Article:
Mark Townsend recalls his first time at St Andrews

Macaroni, Miami Vice and a game on the Old for £16

St Andrews means different things to different people. For 23 men, and two women, it is where they won an Open or, for five of them*, two Opens.

For the rest of us it is a holiday destination or day out, a place to study or, for the very lucky few, to live.

A first timers’ visit to St Andrews

Pat Ruddy, the renowned Irish course designer, describes it as well as anyone: “I love Birkdale and Turnberry and almost cry every time I go to St Andrews.”

Put simply, and often, it is the Home of Golf. And the reason four 15-year-olds arrived here in 1986 (to save you doing the maths I’m 44, late January if you’re still intrigued) to celebrate the passing of two O-Levels (French and English Language) – taken early, and successfully, I might add/boast.

To give you some context into these prehistoric times our only knowledge of the course was from watching the ’84 Open and a scan of one friend’s Benson & Hedges Golfer’s Handbook. 

There was no internet and tee times were booked by writing to the courses. There were telephones in the 80s but, if memory serves, no booking systems.

We caught the ’sleeper’ from King’s Cross which disappointed on two fronts – there were no beds; and it dropped us off in Leuchars.

Being naïve teenagers we imagined we would arrive in the centre of town, maybe even by the 1st tee. 


Instead we emerged from a remote station, dozy and underwhelmed, with no signs of any flags, bunkers or tees.

Ten minutes later a taxi – ’the golf course please’ – dropped us at the end of Granny Clark’s Wynd from where we made our way to the first and last fairways.

Even given the rose-tinted nature of the passing of nearly 30 years I don’t remember speaking for the first few minutes.

This didn’t look anything like Wimbledon Park, or Coombe Wood or New Malden who we played junior matches against. 

We ran our hands easily over the enormous carpet-like expanse of baked turf, looked towards the nearby 18th green where Seve had done the business two summers ago and giggled to one another. 

We’d cracked it.

The itinerary was for six rounds over the Old, New, Jubilee and Eden with the hope that there would be a seventh if we came through the ballot for the Old Course on the Saturday. 


The price for a round there was £16 which, even in those heady days of flecked trousers, mullets, Slazenger V-necks and acne, seemed worth shelling out.

This didn’t look anything like Wimbledon Park, or Coombe Wood or New Malden who we played junior matches against. Evenings would be spent watching Miami Vice in the halls of residence where we were staying or walking the Old Course, the tee box bins full of cans of Tennent’s Lager Lovelies, a marketing campaign which blew our 15-year-old minds away.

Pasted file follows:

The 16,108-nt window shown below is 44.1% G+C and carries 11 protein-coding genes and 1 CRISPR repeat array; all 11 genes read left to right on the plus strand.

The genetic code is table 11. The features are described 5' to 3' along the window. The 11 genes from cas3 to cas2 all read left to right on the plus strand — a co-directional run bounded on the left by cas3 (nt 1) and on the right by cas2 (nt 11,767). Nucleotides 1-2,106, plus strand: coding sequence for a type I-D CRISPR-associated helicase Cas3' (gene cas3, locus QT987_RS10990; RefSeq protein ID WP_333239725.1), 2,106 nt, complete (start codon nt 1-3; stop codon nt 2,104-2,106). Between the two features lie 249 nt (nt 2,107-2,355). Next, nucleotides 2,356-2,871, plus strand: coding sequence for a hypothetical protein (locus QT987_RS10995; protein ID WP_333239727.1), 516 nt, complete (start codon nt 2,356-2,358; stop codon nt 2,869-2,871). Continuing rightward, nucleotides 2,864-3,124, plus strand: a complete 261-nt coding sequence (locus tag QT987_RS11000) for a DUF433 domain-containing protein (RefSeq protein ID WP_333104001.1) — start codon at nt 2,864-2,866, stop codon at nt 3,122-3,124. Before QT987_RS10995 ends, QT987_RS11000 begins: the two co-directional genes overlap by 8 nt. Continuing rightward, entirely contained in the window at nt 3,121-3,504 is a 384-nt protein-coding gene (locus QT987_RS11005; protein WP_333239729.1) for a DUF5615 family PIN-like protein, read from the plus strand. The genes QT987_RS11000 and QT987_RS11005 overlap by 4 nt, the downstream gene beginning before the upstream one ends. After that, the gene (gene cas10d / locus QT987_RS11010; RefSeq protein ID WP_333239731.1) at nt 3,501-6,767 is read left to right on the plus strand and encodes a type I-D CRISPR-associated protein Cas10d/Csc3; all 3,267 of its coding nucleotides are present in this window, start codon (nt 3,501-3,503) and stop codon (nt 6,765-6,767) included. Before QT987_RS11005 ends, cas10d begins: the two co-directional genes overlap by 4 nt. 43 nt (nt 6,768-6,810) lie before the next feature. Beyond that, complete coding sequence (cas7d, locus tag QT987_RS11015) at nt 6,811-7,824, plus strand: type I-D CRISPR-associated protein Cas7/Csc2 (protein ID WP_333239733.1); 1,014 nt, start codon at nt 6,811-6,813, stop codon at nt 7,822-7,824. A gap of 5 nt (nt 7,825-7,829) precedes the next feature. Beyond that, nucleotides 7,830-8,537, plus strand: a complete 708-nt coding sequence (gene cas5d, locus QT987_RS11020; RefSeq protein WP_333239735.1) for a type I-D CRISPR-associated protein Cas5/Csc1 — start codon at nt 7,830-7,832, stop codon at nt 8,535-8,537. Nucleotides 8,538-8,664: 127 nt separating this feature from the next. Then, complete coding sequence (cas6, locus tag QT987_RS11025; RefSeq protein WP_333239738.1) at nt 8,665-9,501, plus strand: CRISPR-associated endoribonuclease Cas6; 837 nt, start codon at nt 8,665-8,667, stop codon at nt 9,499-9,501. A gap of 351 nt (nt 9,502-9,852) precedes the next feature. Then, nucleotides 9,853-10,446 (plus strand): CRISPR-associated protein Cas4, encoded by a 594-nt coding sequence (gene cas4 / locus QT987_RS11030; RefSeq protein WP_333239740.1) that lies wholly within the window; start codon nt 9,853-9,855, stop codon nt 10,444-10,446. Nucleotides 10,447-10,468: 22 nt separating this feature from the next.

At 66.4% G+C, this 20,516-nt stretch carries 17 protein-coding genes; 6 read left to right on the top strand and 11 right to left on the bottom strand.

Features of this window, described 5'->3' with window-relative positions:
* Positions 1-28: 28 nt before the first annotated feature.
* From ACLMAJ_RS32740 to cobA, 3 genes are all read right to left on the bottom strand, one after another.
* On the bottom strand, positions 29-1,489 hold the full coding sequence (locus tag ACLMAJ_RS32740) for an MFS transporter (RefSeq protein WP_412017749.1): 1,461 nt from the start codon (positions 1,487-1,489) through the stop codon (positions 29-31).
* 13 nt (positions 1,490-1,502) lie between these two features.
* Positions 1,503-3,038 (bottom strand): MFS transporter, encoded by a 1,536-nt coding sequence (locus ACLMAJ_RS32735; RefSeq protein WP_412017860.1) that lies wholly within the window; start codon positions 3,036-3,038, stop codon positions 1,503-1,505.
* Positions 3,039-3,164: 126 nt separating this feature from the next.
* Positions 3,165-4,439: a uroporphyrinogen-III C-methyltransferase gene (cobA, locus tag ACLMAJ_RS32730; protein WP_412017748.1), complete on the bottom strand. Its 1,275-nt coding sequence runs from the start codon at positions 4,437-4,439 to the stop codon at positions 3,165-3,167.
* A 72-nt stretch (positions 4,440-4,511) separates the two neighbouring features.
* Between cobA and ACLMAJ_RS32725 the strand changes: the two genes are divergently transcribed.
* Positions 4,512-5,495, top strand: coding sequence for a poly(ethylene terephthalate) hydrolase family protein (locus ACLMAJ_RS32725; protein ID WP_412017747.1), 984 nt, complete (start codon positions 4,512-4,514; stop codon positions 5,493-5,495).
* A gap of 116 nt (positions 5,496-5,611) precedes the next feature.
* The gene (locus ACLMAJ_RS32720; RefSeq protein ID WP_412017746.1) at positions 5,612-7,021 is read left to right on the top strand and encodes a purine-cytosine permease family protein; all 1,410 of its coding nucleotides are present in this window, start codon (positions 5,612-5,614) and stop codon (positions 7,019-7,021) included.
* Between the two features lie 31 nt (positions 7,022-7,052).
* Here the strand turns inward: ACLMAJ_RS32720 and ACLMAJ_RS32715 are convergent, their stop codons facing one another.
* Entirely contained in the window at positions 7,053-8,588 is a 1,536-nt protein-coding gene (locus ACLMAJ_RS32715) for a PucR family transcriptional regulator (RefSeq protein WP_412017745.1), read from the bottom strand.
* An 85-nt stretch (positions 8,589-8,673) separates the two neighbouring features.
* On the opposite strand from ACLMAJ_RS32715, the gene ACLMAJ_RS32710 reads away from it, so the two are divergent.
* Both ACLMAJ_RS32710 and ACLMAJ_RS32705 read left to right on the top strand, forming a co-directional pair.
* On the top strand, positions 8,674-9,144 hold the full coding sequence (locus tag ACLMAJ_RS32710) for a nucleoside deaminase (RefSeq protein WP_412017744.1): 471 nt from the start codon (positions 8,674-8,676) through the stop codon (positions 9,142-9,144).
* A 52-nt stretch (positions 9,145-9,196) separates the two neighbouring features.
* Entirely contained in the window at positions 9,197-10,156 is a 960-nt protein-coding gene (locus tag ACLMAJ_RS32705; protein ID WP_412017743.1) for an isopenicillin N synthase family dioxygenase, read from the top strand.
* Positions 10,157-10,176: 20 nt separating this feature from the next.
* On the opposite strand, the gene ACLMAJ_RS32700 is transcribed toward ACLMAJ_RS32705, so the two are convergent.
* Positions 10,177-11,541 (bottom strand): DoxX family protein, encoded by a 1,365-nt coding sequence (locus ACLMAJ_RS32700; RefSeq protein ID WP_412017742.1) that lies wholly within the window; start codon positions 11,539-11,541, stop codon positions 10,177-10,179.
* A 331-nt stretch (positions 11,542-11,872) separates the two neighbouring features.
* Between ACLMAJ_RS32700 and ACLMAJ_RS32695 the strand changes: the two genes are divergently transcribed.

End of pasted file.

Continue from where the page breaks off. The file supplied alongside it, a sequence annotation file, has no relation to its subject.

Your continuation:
This involved, put simply, a collection of different scantilyclad women on each can.

The campaign ran from 1962 to 1991 when public sensibilities took over.

And there were girls. American girls who were in town as part of a European school ‘vacation’. 

Golf was put on the back burner as soon as each round was completed and we contemplated how four boys, who went to a same-sex school (boys) and had little or no (no) experience of the opposite sex, could engage in conversation with, well, girls.

Three days later the ice was broken and the following evening we sat down to a plate of macaroni and cheese, cooked lovingly by our new friends and, you would imagine, future wives.

The distance, given they also had three years to run at school in Connecticut, might be a problem but these were just teething problems.

The second half of the week would fly by in a haze of scores in the high 80s – we did get in via the ballot – high levels of anxiety over how to behave, the joint purchasing of a bottle of Brut and an introduction to pubs where we could afford a couple of pints.

We never did keep in touch with our new friends. 

They moved on to Spain, and probably into the arms of more experienced European lotharios, while we got the Sunday sleeper back to London and tossed a coin to see who would keep the remaining Brut. 

* Bob Martin, JH Taylor, James Braid, Jack
Nicklaus and Tiger Woods

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